Shows & Panels
Shows & Panels
- The 2014 Big Picture on Cyber Security
- AFCEA Answers
- American Readiness: Renewable Power and Efficiency Technologies
- Ask the CIO
- Building the Hybrid Cloud
- Connected Government: How to Build and Procure Network Services for the Future
- Continuing Diagnostics and Mitigation: Discussion of Progress and Next Steps
- Delivering the Digital Government Mission
- Federal Executive Forum
- Federal News Radio's National Cyber Security Awareness Month Special Panel Discussion
- Federal Tech Talk
- The Future of Government Data Centers
- The Future of IT: How CIOs Can Enable the Service-Oriented Enterprise
- Government Perspectives on Mobility and the Cloud
- The Intersection: Where Technology Meets Transformation
- Maximizing ROI Through Data Center Consolidation
- Mitigating Insider Threats in Virtual & Cloud Environments
- Modern Mission Critical Series
- The New Generation of Database
- Reimagining the Next Generation of Government
- Targeting Advanced Threats: Proven Methods from Detection through Remediation
- Transformative Technology: Desktop Virtualization in Government
- The Truth About IT Opex and Software Defined Networking
- Air Traffic Management Transformation Report
- Cloud First Report
- General Dynamics IT Enterprise Center
- Gov Cloud Minute
- Government in Technology Series
- Homeland Security Cybersecurity Market Report
- National Cybersecurity Awareness Month
- Technology Insights
- The Cyber Security Report
- The Next Generation Cyber Security Experts
Shows & Panels
Search Tags: PBS
The White House wants agencies to double their use of renewable energy. Agencies have until 2016 to come up with $2 billion in energy savings performance contracts above and beyond what they've already committed to. Dorothy Robyn is the former commissioner of the Public Buildings Service at the General Services Administration. She joined Tom Temin and Emily Kopp on the Federal Drive to discuss what agencies can do to take on this new push.
The General Services Administration is undertaking renovations of federally-owned buildings across the country. The modernized structures will save money, in part by reducing energy and water consumption. Locally, the agency has completed a makeover of the Parklawn Building in Rockville, Maryland. The once homely behemoth has gotten more than a face-lift. Victoria Hartke, director of the Office of Leasing at the General Services Administration's Public Buildings Service, spoke about the renovation with Tom Temin and Emily Kopp on the Federal Drive.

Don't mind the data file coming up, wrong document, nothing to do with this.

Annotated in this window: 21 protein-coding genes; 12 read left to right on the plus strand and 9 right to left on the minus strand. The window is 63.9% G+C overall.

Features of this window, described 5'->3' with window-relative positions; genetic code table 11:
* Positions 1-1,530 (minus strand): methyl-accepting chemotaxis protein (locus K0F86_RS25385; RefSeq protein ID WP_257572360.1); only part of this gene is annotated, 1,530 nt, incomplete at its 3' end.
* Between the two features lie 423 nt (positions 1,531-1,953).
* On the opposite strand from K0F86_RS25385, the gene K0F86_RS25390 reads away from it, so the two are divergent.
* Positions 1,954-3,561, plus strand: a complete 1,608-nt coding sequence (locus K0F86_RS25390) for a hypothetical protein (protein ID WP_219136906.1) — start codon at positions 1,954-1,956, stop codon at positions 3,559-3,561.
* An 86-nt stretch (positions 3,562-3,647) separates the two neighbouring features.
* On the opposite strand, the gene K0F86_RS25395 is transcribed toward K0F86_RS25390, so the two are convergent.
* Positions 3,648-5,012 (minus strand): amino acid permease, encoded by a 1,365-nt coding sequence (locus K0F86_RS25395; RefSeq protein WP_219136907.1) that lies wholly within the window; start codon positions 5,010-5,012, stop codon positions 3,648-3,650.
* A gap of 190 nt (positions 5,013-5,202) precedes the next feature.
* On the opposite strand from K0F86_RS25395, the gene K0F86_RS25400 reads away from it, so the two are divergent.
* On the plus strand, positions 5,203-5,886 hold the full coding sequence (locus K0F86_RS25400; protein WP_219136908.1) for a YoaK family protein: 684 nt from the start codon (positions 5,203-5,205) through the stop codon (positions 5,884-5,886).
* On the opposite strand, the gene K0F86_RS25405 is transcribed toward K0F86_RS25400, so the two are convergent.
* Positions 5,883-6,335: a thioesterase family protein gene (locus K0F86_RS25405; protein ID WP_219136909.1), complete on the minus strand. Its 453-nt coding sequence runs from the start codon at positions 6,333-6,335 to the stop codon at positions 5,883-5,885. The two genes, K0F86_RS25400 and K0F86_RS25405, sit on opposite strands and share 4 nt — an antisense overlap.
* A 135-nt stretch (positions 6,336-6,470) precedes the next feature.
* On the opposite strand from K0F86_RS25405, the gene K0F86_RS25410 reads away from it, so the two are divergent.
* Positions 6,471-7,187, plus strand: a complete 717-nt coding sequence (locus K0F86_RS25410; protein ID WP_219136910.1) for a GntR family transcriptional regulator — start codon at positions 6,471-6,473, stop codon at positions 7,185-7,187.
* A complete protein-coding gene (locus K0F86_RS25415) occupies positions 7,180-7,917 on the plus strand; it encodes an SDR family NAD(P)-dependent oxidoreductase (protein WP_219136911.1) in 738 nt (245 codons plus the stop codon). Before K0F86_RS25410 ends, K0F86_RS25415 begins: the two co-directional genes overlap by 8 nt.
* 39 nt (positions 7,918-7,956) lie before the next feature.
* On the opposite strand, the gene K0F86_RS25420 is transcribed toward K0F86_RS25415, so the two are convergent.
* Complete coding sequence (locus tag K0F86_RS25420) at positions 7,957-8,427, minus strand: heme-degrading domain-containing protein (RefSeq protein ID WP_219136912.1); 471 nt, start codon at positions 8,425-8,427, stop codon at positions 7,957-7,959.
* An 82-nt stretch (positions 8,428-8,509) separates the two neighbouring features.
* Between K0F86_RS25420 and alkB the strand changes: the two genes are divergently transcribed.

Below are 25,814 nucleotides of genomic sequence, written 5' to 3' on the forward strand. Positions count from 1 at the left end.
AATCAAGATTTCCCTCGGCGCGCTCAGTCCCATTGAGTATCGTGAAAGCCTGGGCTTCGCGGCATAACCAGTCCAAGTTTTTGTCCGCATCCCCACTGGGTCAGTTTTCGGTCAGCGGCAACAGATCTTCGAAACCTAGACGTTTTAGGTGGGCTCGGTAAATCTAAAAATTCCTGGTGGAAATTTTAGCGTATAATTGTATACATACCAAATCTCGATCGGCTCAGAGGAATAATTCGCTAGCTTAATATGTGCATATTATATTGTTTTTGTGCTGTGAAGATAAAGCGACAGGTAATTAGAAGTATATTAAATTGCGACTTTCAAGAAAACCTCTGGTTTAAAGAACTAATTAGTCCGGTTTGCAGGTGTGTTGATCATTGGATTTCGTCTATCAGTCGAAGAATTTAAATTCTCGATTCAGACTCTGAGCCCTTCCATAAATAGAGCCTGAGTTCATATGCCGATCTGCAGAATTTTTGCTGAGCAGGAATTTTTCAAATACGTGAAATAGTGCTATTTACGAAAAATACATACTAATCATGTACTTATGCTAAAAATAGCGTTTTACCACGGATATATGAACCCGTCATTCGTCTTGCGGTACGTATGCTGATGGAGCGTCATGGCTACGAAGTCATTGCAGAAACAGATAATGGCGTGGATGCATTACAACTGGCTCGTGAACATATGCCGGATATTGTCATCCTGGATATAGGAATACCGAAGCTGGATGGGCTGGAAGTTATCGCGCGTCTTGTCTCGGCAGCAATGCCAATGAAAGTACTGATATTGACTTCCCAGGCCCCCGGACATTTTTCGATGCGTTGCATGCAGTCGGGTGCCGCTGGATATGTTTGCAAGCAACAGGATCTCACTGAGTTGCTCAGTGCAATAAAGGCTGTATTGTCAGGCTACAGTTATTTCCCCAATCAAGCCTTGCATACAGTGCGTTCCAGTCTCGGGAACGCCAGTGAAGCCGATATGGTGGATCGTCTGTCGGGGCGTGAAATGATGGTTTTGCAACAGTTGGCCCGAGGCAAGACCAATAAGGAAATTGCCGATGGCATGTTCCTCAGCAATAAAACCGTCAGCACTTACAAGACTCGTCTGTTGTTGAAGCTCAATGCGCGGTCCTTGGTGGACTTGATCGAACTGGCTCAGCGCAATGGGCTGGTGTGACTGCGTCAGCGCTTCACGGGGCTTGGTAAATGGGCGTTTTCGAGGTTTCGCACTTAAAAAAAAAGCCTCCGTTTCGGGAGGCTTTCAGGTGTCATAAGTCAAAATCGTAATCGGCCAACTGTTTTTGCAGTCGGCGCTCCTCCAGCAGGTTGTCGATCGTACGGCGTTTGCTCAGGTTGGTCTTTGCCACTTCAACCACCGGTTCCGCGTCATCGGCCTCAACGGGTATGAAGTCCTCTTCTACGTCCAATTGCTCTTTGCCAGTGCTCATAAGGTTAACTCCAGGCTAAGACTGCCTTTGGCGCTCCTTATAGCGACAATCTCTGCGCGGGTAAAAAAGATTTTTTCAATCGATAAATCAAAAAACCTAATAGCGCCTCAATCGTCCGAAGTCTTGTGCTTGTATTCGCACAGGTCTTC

In a letter to Acting Administrator Dan Tangherlini, a bipartisan group of senators called for an evaluation of the structure of GSA's Public Buildings Service, tying it to the wasteful spending of the Las Vegas scandal.
Inspector General Brian Miller testified Monday that GSA's Region 9 remains under further investigation for potential bribery and kickbacks. Martha Johnson, the former chief of the General Services Administration, was hammered by the House Oversight and Government Reform Committee over what she knew about a 2010 Las Vegas conference and when she knew it. Johnson resigned her post after an inspector general report detailed excessive spending at the $822,000 event.
Bob Peck, commissioner of GSA's Public Buildings Service, says his agency is leading by example in energy efficiency.
This week, host Jason Miller talks with Diane Herdt about GSA's initiative to use technology to improve the energy efficiencies of the buildings the government owns.
November 18, 2010 (Encore Presentation)
Lance Davis, program manager of the Design Excellence Architecture program in the Public Buildings Service at the General Services Administration, tells Federal News Radio about new ways GSA is looking at office space.
The Washington, D.C. area is home to one of the largest concentrations of national parks in the country. But do you know what it took to make the National Parks what they are today? A new documentary on America's National parks airs all this week on public television.
PBS officials say hackers have cracked the network's website, posting a phony story claiming dead rapper Tupac Shakur was alive in New Zealand, and a group that claimed responsibility for the hacking complained about a recent "Frontline" investigative news program on WikiLeaks.
Mark Trahant, reporter for PBS' FRONTLINE